I spoke with a military intelligence officer yesterday about the situation in Somalia. (For background on Somalia, see the Weekly Standardarticle that I co-wrote with Bill Roggio.) He said that he expects Somalia’s transitional federal government (TFG) to fall once the Islamic Courts Union (ICU) begins its final push to overtake the TFG’s capital of Baidoa. Although Ethiopian forces are currently protecting the TFG, there have been three major engagements between the Ethiopians and the ICU to date — and the ICU emerged as the winner each time. This is noteworthy because standing armies usually beat irregular forces in open battle, but this has not been the case thus far in Somalia.
As my colleague Douglas Farah has noted, a State Department official has finally acknowledged that al-Qaeda is operating “with great comfort” in Somalia. This terrorist presence was underscored by three suicide car bombings that took place yesterday outside the transitional federal government’s (TFG) base in Baidoa. The Associated Press notes that “[t]he attack had the hallmarks of an al-Qaida operation.” Initial reports indicate that eight people died in the blasts (including two policemen, three drivers, and three accomplices), but a senior official in the Islamic Courts Union (ICU) has claimed that at least twenty-four Ethiopian soldiers were killed.
Smoke covered the sky in Baghdad yesterday as insurgents bombed a pipeline in one of the city’s southern suburbs and hit an oil distribution center in northern Iraq with mortar rounds. Both attacks caused fires, and CNN reports that the attack on the oil distribution center “halted the flow of crude oil to Iraq’s largest refinery.”
In September, I wrote an article for The Weekly Standard about Joko Anwar, an Indonesian director who is working on a movie that subtly yet directly criticizes efforts to establish sharia law in that country. Indeed, the Indonesian entertainment industry features a number of fascinating figures who have taken courageous stands against Islamic parties that are pushing for repressive laws that would drastically abridge personal freedoms. I recently had the pleasure of interviewing Indonesian rock star Ahmad Dhani, who now champions a moderate version of Islam through his music. The resulting article, “Warrior of Love,” is now posted at The Daily Standard:
Virtually all political observers expect the Democrats to win control of at least one house of Congress in the 2006 midterms; I am no exception. This blog entry will examine the national security implications if the Democrats win one or both houses.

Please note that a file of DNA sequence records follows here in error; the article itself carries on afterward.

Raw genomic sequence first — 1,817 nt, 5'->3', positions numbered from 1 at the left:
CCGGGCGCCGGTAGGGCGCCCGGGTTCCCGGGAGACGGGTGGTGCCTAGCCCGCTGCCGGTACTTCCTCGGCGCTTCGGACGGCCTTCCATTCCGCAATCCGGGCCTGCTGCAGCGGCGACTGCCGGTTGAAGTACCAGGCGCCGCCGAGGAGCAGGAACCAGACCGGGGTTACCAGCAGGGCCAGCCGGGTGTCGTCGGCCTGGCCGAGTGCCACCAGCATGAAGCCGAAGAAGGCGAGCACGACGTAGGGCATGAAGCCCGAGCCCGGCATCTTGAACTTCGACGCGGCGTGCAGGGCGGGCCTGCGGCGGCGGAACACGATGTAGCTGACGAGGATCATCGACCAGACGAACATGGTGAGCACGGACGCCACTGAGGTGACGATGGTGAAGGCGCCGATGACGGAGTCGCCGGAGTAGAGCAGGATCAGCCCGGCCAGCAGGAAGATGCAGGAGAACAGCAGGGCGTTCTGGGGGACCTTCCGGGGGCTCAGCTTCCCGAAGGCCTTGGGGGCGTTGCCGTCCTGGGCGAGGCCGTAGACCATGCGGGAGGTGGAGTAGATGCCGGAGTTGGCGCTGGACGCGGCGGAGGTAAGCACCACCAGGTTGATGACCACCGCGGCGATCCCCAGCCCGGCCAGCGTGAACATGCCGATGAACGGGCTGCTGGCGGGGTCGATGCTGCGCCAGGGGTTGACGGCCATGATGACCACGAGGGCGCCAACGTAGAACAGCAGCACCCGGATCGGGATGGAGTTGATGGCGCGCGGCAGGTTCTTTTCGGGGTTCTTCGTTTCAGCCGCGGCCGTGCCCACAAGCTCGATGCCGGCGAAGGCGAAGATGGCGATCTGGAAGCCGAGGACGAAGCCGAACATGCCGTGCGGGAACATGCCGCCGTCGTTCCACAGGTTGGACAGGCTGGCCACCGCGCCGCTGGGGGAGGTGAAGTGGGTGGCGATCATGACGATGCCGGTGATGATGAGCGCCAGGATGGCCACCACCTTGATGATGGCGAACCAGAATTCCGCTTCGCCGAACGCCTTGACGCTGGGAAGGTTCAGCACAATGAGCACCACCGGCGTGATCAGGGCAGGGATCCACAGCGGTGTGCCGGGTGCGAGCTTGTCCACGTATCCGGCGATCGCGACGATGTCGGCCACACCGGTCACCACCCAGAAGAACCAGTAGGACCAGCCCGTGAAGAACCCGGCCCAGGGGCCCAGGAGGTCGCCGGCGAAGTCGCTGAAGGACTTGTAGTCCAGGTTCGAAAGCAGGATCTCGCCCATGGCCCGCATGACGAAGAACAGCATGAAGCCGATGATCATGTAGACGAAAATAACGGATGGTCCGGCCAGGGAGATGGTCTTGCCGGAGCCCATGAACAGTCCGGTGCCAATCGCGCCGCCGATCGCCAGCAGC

I recently wrote that the extremist Islamic Courts Union (ICU) may be preparing for a final push into Baidoa, where Somalia’s transitional federal government (TFG) is hunkered down. There are now indications that this final push may be imminent. Mediators recently called off talks between the ICU and TFG. The talks reached an impasse because of the ICU’s demand that Ethiopian troops — which have taken up a defensive posture around Baidoa — leave the country. There are now “widespread fears that lack of dialogue could lead to an escalation of violence.” Reports indicate that ICU forces test-fired rockets today in preparation for war against the TFG.
I just spoke with a military intelligence source who confirmed that the Bajur airstrike (see Andy Cochran’s post on it) was conducted by a U.S. Predator, adding that helicopters were also involved. The strike occurred around dawn, as people in the camp were preparing for their morning prayers. My source is skeptical of speculation that Zawahiri may have been killed in the strike, saying that Zawahiri sightings are a dime a dozen. He says it’s possible that Matiur Rehman was killed, but is also skeptical of that.
In a September 18 article for the Daily Standard, “Practice Makes Terror,” (blogged about here) I argued that the “rash of false alarms” following the August 10 revelation of a foiled transatlantic air terror plot may not have been entirely false. I argued that there may be casings and dry runs occurring — and that a number of incidents that were casings may not end up being remembered as such.
My most recent article for The Weekly Standard (co-authored with Bill Roggio of The Fourth Rail) details the alarming rise of the Islamic Courts Union (ICU) in Somalia. On June 5, the ICU won control of Mogadishu, and it has steadily made strategic gains throughout the country since then. The transitional federal government (TFG) is now hunkered down in the south-central Somali city of Baidoa. The situation in Baidoa has been precarious for some time, as the ICU has demonstrated its capacity to take the city. There are now signs that the ICU may be beginning its final push into Baidoa to crush the transitional government.
A new proposed ordinance in Minneapolis has been garnering considerable media attention. For some time, hundreds of Muslim cabdrivers at the Minneapolis-St. Paul International Airport have been refusing fares that they know are carrying alcohol. These fare refusals happen frequently enough that the airport and drivers have “worked out a proposal that calls for cabdrivers who won’t carry alcohol to have a cab light that’s a different color. That way, the airport workers who hook up travelers with taxis can steer alcohol-carrying fares to cabs that will take them.”